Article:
Unless the person used an internet service which was not paid by him but was paid by the Government such as say a free kiosk in a Railway station or in a Government office, the communication device should be considered as privately owned, privately financed and privately paid for though at some part of the network or a router end there might have been a publicly owned gateway.

If we accept that "Twitter" is a "Public Service", by anology, e-Bay should be considered as a "Government owned Stores". All copyright and patents on web assets become properties of the Governments. I am sure that this cannot be accepted as the intention of any legislation unless we are nationalizing the entire Internet assets of a country.

As regards the "Content" Vs "Message", I continue to hold the view that the two are different. Indian law recognizes them as different. Section 66 addresses content and Section 66A addresses "Message". Content is published. "Message" is sent from one person to another. There is a source and destination both of which represent individual legal entities in the case of a message. It is a C2C transaction. Content is "Posted" from an individual to a service provider. It is a C2B communication.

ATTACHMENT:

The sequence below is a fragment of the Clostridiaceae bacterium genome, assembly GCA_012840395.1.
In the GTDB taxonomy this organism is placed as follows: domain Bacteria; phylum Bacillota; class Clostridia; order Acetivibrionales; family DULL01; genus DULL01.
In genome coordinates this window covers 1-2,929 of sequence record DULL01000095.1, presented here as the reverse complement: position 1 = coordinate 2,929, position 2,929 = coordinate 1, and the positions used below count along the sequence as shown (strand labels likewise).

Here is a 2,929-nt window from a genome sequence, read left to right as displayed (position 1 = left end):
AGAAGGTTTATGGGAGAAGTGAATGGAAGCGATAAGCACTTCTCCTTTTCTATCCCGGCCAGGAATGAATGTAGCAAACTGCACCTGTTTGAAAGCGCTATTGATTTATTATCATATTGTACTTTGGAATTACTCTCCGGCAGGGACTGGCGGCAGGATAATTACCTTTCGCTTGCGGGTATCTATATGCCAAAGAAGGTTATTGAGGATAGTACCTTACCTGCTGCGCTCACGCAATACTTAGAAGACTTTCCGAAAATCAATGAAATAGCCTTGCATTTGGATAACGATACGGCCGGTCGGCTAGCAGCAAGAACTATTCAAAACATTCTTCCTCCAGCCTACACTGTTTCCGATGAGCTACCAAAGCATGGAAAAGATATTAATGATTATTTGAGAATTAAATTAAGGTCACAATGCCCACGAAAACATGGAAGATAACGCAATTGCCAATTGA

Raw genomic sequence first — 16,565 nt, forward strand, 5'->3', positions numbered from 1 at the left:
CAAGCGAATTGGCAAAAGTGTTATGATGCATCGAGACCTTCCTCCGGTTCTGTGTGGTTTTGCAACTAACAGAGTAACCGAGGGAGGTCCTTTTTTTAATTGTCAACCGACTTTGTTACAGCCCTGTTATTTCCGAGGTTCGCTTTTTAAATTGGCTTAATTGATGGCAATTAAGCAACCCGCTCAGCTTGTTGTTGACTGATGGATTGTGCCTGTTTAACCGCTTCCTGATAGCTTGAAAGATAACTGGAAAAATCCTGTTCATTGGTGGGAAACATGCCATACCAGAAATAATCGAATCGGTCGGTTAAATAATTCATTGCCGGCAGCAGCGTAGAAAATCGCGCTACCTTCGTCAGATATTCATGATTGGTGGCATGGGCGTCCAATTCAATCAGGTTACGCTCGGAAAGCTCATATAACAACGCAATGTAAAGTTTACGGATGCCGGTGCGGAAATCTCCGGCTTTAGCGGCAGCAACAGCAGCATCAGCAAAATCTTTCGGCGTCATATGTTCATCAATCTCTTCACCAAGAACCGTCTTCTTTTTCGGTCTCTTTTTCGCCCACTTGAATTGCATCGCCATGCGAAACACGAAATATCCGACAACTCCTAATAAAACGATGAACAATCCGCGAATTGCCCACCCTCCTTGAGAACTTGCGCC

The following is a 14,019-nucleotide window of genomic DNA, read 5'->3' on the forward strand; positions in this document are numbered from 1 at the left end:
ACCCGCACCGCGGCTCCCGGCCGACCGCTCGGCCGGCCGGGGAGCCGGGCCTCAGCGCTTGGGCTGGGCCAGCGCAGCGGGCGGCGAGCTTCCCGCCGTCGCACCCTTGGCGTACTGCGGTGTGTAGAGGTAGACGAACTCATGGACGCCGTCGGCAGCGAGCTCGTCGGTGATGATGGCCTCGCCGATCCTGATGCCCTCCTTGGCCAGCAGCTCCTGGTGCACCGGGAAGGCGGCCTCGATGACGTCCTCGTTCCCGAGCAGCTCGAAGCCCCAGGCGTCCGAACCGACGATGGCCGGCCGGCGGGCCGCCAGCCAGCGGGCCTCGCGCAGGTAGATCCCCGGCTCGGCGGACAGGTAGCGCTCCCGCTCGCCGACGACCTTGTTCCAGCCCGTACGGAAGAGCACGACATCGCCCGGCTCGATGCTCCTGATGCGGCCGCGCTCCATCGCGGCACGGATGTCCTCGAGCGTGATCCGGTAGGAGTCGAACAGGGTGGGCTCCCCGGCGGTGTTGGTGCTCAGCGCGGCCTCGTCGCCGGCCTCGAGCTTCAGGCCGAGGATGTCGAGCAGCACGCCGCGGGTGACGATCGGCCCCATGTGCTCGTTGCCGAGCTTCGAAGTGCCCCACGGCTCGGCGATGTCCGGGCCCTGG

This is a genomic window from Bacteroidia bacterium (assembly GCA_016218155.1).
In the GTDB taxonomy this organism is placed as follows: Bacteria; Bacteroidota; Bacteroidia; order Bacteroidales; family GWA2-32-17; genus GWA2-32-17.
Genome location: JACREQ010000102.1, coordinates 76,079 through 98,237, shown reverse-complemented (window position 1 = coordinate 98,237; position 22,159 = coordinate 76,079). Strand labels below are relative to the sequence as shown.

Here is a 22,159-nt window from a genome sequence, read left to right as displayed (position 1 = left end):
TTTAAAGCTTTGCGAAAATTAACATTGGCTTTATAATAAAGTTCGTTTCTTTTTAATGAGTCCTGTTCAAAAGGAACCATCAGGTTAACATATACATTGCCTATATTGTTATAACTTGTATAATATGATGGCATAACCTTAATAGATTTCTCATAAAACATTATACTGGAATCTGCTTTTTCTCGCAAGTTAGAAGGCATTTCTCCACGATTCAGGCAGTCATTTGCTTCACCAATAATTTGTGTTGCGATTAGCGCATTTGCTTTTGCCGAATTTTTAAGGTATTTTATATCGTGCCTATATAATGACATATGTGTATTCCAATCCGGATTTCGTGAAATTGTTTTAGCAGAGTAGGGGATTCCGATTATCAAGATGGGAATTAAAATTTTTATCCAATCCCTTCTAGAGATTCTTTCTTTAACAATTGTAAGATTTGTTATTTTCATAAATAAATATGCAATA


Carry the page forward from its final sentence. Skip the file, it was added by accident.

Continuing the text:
The only way the definition of "Content" and "Message" can be merged is to consider the protocol under which the Internet is based on. Transaction on the internet uses the TCP/IP and http protocols where data packets are sent and received from one device to another. If this technical aspect of Internet is considered then everything on the internet is a "message". The "Content" is constructed by combining a series of messages in the form of data packets. However  this technical view cannot be accepted as the "Legal Intention" at this point of time. If so there was no need to recognize "Content" and "Message" differently".

I therefore continue to hold the opinion that the legislative intention behind the introduction of Section 66A was to bring E mails and SMS/MMS messages within the ambit of control which Section 66 failed to do under ITA 2000.

While the Section adequately addresses "Threat" messages including "terrorist threats", "Extortion threats" etc under Section 66A (a), it adequately addresses "spoofed", "impersonated" communications under Section 66A(c), it tries to address "Cyber Stalking" and "Cyber Bullying" under Section 66A(b).